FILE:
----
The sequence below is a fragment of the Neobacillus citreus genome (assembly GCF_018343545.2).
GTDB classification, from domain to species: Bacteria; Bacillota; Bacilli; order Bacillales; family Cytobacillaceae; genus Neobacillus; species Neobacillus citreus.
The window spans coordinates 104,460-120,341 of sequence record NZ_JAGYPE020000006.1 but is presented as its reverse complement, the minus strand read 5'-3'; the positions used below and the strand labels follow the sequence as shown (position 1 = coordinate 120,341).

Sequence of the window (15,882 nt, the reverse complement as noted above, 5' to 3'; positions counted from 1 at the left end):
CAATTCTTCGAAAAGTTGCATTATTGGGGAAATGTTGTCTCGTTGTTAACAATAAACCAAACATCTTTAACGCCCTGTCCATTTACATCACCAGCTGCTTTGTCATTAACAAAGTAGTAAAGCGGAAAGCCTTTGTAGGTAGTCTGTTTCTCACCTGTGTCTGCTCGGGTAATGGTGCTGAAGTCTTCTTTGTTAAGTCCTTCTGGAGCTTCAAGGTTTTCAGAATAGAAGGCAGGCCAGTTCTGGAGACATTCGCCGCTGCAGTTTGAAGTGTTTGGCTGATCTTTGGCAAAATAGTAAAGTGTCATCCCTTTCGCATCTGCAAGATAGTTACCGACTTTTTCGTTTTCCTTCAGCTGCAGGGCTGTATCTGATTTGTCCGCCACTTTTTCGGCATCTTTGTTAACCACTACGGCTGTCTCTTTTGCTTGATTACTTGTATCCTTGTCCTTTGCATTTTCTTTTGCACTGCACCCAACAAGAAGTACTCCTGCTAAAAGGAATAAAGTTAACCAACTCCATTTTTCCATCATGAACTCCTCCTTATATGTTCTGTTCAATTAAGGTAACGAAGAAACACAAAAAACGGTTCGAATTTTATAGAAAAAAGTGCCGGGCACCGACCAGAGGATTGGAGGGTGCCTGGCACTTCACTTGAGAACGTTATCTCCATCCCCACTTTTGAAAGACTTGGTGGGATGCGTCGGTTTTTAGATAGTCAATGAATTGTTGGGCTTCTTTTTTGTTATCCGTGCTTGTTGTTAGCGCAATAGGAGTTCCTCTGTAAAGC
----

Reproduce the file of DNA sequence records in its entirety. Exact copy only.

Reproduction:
The sequence below is a fragment of the Neobacillus citreus genome (assembly GCF_018343545.2).
GTDB classification, from domain to species: Bacteria; Bacillota; Bacilli; order Bacillales; family Cytobacillaceae; genus Neobacillus; species Neobacillus citreus.
The window spans coordinates 104,460-120,341 of sequence record NZ_JAGYPE020000006.1 but is presented as its reverse complement, the minus strand read 5'-3'; the positions used below and the strand labels follow the sequence as shown (position 1 = coordinate 120,341).

Sequence of the window (15,882 nt, the reverse complement as noted above, 5' to 3'; positions counted from 1 at the left end):
CAATTCTTCGAAAAGTTGCATTATTGGGGAAATGTTGTCTCGTTGTTAACAATAAACCAAACATCTTTAACGCCCTGTCCATTTACATCACCAGCTGCTTTGTCATTAACAAAGTAGTAAAGCGGAAAGCCTTTGTAGGTAGTCTGTTTCTCACCTGTGTCTGCTCGGGTAATGGTGCTGAAGTCTTCTTTGTTAAGTCCTTCTGGAGCTTCAAGGTTTTCAGAATAGAAGGCAGGCCAGTTCTGGAGACATTCGCCGCTGCAGTTTGAAGTGTTTGGCTGATCTTTGGCAAAATAGTAAAGTGTCATCCCTTTCGCATCTGCAAGATAGTTACCGACTTTTTCGTTTTCCTTCAGCTGCAGGGCTGTATCTGATTTGTCCGCCACTTTTTCGGCATCTTTGTTAACCACTACGGCTGTCTCTTTTGCTTGATTACTTGTATCCTTGTCCTTTGCATTTTCTTTTGCACTGCACCCAACAAGAAGTACTCCTGCTAAAAGGAATAAAGTTAACCAACTCCATTTTTCCATCATGAACTCCTCCTTATATGTTCTGTTCAATTAAGGTAACGAAGAAACACAAAAAACGGTTCGAATTTTATAGAAAAAAGTGCCGGGCACCGACCAGAGGATTGGAGGGTGCCTGGCACTTCACTTGAGAACGTTATCTCCATCCCCACTTTTGAAAGACTTGGTGGGATGCGTCGGTTTTTAGATAGTCAATGAATTGTTGGGCTTCTTTTTTGTTATCCGTGCTTGTTGTTAGCGCAATAGGAGTTCCTCTGTAAAGC